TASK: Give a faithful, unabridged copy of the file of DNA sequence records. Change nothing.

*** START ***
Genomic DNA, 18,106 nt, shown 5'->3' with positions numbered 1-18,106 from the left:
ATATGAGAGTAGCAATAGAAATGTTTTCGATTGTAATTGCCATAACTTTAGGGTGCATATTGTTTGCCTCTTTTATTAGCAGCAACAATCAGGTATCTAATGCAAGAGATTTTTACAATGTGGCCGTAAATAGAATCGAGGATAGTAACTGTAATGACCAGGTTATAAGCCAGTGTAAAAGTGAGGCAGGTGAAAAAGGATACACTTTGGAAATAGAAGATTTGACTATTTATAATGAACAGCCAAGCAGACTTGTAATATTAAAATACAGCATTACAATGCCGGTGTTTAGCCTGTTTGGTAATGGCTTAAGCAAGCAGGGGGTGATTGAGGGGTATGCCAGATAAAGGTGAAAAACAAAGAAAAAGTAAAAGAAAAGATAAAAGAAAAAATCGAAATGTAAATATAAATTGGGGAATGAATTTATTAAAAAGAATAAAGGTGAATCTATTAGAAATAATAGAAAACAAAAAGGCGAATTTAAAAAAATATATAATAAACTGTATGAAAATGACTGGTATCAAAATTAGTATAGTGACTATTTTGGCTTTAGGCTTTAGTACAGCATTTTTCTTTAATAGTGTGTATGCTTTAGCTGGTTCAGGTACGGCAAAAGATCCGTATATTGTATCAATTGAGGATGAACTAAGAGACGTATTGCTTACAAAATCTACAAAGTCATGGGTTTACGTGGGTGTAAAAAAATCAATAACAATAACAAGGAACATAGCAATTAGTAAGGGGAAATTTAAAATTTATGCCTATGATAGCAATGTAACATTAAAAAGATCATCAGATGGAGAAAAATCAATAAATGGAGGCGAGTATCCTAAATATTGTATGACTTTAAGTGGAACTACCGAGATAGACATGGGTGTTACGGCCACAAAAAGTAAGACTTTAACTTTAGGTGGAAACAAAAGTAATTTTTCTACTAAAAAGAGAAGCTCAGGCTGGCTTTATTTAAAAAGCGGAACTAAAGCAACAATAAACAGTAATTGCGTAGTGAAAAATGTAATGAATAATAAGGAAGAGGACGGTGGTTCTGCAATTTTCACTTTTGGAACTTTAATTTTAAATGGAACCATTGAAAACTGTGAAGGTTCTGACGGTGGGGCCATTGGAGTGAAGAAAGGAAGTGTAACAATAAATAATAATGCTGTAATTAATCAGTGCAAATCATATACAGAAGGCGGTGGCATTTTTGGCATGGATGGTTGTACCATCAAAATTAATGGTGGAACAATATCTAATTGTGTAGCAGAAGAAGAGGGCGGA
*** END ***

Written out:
Genomic DNA, 18,106 nt, shown 5'->3' with positions numbered 1-18,106 from the left:
ATATGAGAGTAGCAATAGAAATGTTTTCGATTGTAATTGCCATAACTTTAGGGTGCATATTGTTTGCCTCTTTTATTAGCAGCAACAATCAGGTATCTAATGCAAGAGATTTTTACAATGTGGCCGTAAATAGAATCGAGGATAGTAACTGTAATGACCAGGTTATAAGCCAGTGTAAAAGTGAGGCAGGTGAAAAAGGATACACTTTGGAAATAGAAGATTTGACTATTTATAATGAACAGCCAAGCAGACTTGTAATATTAAAATACAGCATTACAATGCCGGTGTTTAGCCTGTTTGGTAATGGCTTAAGCAAGCAGGGGGTGATTGAGGGGTATGCCAGATAAAGGTGAAAAACAAAGAAAAAGTAAAAGAAAAGATAAAAGAAAAAATCGAAATGTAAATATAAATTGGGGAATGAATTTATTAAAAAGAATAAAGGTGAATCTATTAGAAATAATAGAAAACAAAAAGGCGAATTTAAAAAAATATATAATAAACTGTATGAAAATGACTGGTATCAAAATTAGTATAGTGACTATTTTGGCTTTAGGCTTTAGTACAGCATTTTTCTTTAATAGTGTGTATGCTTTAGCTGGTTCAGGTACGGCAAAAGATCCGTATATTGTATCAATTGAGGATGAACTAAGAGACGTATTGCTTACAAAATCTACAAAGTCATGGGTTTACGTGGGTGTAAAAAAATCAATAACAATAACAAGGAACATAGCAATTAGTAAGGGGAAATTTAAAATTTATGCCTATGATAGCAATGTAACATTAAAAAGATCATCAGATGGAGAAAAATCAATAAATGGAGGCGAGTATCCTAAATATTGTATGACTTTAAGTGGAACTACCGAGATAGACATGGGTGTTACGGCCACAAAAAGTAAGACTTTAACTTTAGGTGGAAACAAAAGTAATTTTTCTACTAAAAAGAGAAGCTCAGGCTGGCTTTATTTAAAAAGCGGAACTAAAGCAACAATAAACAGTAATTGCGTAGTGAAAAATGTAATGAATAATAAGGAAGAGGACGGTGGTTCTGCAATTTTCACTTTTGGAACTTTAATTTTAAATGGAACCATTGAAAACTGTGAAGGTTCTGACGGTGGGGCCATTGGAGTGAAGAAAGGAAGTGTAACAATAAATAATAATGCTGTAATTAATCAGTGCAAATCATATACAGAAGGCGGTGGCATTTTTGGCATGGATGGTTGTACCATCAAAATTAATGGTGGAACAATATCTAATTGTGTAGCAGAAGAAGAGGGCGGA